In the aftermath of Rangers’ 4-0 Scottish Cup semi-final capitulation to Celtic just over two weeks ago, Graeme Murty bullishly insisted his tenure as manager of the Ibrox club would not be defined by that game alone.
As it turned out, he was right, if not in the manner he would have hoped. As Murty now becomes simply another footnote in Old Firm history, his time in charge of Rangers will always be defined by two games.
While his fate had effectively been sealed already by that Hampden humiliation at the hands of Rangers’ greatest rivals, the inevitability of his departure from the job was confirmed by last Sunday’s record-breaking 5-0 league drubbing at Celtic Park.
The cruel reality for Murty, who was a dignified, courteous and articulate public face of Rangers while in a role he was catapulted into on two separate occasions, is that he has been chewed up and spat out by the club’s desperate struggle to reclaim some degree of competitive parity with the now seven-in-a-row Scottish champions.
Murty arrived at Rangers in the summer of 2016 as a highly regarded youth coach, a burgeoning reputation in that field earned through his work first at Southampton’s academy and then in charge of the under-18s at Norwich City. On appointing him as their head development coach at under-20 level, Rangers expressed their belief that their young players would benefit from Murty’s ‘input as a modern innovative coach’. The former Reading and Scotland defender duly impressed everyone at the club with his work on the training ground but, just over six months after his arrival, the relative anonymity of his position was dramatically altered for the first time when Mark Warburton was dismissed as manager along with his assistant David Weir in February 2017.
Murty was asked to take caretaker charge of the first team and did so with enthusiasm and diligence. His six-game stint could hardly be described as stellar, including as it did defeats at Dundee – where his abortive attempt at a celebratory headstand when Rangers missed a glaring chance to score became an internet hit – and Inverness. But Murty signed off with a 1-1 draw at Celtic Park, courtesy of a late Clint Hill equaliser, which earned him the appreciation and gratitude of the Rangers support.
It allowed Murty to return to his development squad job with his standing at the club very much enhanced, a position he would probably still be enjoying today had Rangers not got their choice of replacement for Warburton so horribly wrong. The Pedro Caixinha project lasted just seven months, the Portuguese coach spending a sizeable summer transfer budget on players who would mostly prove wholly unsuitable and ill-equipped for the demands of Scottish football.
When Caixinha, pictured left, was sacked in October last year, the SOS from the Ibrox boardroom to the youth department at the Auchenhowie training ground was transmitted again. Murty answered the call, probably anticipating like most observers that it would once more be only for a handful of games.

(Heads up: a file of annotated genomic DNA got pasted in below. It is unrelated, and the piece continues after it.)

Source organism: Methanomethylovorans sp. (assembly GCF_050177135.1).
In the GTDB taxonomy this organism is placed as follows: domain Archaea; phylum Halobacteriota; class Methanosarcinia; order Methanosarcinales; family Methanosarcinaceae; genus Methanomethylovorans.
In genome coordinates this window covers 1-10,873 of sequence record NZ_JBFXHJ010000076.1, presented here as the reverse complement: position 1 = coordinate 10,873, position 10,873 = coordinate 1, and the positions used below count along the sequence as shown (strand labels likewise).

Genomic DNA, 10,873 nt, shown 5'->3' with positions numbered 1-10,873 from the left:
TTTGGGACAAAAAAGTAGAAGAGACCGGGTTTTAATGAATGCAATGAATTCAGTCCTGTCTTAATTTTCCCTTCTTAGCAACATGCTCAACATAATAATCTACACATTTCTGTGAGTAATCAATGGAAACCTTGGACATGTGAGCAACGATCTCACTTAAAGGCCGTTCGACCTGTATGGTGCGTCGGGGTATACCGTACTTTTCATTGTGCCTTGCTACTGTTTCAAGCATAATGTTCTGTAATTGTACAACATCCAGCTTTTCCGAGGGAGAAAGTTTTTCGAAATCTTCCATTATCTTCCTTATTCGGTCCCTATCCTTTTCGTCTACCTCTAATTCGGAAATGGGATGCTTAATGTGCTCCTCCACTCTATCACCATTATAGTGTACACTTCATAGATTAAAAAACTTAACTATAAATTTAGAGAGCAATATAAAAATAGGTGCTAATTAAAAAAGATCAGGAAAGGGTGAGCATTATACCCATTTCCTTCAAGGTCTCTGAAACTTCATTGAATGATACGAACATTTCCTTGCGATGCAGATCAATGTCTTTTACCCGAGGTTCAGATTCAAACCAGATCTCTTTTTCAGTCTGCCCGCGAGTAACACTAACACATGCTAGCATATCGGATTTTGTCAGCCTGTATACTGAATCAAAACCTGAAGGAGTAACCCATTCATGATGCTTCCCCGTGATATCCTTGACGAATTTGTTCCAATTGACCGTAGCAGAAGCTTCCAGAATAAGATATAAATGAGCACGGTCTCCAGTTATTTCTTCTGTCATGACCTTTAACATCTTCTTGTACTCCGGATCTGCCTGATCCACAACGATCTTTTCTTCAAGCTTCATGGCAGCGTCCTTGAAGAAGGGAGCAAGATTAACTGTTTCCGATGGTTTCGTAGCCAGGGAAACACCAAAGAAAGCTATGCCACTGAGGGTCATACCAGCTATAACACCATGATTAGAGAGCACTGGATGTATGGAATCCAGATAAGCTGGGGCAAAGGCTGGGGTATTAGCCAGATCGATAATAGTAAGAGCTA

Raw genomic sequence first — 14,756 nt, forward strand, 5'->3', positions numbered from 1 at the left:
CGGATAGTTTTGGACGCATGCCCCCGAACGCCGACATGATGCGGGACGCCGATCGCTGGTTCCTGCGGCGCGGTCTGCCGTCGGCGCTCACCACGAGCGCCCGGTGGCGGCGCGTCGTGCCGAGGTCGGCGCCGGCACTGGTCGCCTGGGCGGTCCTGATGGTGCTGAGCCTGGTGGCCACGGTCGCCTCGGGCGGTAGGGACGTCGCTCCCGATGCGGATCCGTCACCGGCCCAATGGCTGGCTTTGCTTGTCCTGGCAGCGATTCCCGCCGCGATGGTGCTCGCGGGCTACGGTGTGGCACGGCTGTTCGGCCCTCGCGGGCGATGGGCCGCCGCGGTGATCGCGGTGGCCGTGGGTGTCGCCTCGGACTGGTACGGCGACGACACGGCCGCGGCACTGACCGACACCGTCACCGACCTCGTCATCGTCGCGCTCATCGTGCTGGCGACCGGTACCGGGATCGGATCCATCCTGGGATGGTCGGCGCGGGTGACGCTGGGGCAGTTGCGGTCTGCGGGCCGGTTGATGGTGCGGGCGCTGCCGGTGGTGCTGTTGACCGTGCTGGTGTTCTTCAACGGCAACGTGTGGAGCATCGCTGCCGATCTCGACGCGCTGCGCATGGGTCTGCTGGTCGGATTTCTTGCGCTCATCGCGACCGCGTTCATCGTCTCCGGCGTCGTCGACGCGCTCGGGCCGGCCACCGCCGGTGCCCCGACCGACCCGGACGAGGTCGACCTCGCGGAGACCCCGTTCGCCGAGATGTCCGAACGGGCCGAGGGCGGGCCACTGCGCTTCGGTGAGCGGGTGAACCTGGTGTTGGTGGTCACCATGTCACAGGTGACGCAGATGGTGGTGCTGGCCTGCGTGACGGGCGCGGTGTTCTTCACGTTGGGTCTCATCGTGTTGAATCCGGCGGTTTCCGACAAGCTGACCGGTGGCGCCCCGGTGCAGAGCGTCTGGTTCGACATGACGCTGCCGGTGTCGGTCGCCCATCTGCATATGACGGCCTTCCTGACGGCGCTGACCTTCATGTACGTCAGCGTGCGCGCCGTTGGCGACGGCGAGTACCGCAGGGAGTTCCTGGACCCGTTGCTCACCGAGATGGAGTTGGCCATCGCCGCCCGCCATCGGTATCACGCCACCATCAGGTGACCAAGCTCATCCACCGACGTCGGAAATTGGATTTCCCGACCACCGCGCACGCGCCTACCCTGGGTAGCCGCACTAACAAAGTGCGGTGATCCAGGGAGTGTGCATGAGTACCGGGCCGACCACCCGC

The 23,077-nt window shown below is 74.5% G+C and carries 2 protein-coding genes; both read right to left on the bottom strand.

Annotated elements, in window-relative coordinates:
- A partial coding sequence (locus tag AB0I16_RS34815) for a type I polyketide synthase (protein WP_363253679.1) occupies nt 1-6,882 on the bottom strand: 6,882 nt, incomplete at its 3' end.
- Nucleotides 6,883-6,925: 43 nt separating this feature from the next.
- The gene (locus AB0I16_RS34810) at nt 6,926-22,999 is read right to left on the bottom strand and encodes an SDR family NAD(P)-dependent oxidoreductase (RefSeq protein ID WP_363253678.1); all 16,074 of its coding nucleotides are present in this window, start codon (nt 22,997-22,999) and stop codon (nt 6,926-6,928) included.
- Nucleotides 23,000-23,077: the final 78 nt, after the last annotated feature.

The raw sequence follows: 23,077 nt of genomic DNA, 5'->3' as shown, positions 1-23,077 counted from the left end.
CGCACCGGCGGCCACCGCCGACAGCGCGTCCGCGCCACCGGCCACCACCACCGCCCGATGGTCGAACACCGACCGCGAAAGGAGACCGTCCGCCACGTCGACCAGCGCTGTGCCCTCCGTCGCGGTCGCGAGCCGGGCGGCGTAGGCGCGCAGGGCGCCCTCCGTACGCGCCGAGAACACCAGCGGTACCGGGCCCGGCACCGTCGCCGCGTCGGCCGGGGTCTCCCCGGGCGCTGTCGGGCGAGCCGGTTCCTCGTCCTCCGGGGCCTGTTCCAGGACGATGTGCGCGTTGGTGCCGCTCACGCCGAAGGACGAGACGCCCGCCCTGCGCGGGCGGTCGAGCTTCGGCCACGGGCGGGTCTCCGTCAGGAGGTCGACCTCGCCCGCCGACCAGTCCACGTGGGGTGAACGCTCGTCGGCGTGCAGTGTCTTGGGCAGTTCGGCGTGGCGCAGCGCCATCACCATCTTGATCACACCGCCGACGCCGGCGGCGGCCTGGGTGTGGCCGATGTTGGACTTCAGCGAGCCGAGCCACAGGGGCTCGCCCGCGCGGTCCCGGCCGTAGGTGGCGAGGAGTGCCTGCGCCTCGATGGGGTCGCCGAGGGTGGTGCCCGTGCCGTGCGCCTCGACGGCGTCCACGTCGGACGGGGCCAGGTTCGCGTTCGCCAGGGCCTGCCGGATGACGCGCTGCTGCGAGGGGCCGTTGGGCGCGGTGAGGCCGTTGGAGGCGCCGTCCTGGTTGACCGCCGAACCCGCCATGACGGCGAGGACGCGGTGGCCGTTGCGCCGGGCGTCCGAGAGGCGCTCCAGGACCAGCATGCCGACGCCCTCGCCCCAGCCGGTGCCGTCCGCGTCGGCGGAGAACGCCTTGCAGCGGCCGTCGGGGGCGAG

His second caretaker stint began with an encouraging 3-1 win over Hearts at Murrayfield inspired by two goals from veteran striker Kenny Miller, instantly recalled to the first team by Murty after having been given the cold shoulder by Caixinha. It soon became clear that Aberdeen manager Derek McInnes was Rangers’ preferred candidate as their next permanent manager but the protracted nature of their pursuit of him created a situation which saw Murty oversee back-to-back wins over the Dons.
While negotiations between Rangers chairman Dave King and McInnes faltered, Murty became increasingly upbeat and publicly ambitious about his own hopes of securing the manager’s job for a longer term. When McInnes then turned Rangers down, Murty was appointed manager in December with an initial contract until the end of the season. For the 43-year-old, it has turned out to be the most painful of reminders that you should be careful what you wish for.
A goalless draw at Celtic Park at the end of December, part of a run which saw Rangers suffer just one defeat in 12 games, further emboldened Murty who was supported by the arrival of five new players in the January transfer window – midfielder Greg Docherty on a permanent deal and the loan acquisitions of Jamie Murphy, Russell Martin, Jason Cummings and Sean Goss.
A sequence of six consecutive victories leading up to the Old Firm game at Ibrox on 11 March even sparked talk of a genuine title challenge from Rangers. But their bubble was burst when Celtic, despite playing much of the afternoon with ten men after Jozo Simunovic was sent off, won 3-2 after trailing twice on a dramatic afternoon.
Suddenly, Murty’s tactical nous and game management was under fresh scrutiny which only intensified when Rangers lost 1-0 at home to Kilmarnock the following week. The unforgiving environment of Old Firm management was starting to swallow him up. It’s reasonable to surmise the Rangers board had already made up their minds by then that Murty would not be their manager next season. If the Scottish Cup semi-final offered potential salvation, King’s comments in the build-up which appeared to cast real doubt on Murty’s future were ominous for the 43-year-old.
He remained defiant and, effectively, in denial amid the fall-out which saw senior pros Kenny Miller and Lee Wallace suspended for alleged misconduct immediately after the game. Even when Rangers’ bid to appoint Steven Gerrard as manager became public knowledge, Murty clung onto his belief he could hold onto the job. Sunday’s mauling at Celtic Park shattered that notion and Murty was formally separated from an untenable position yesterday morning.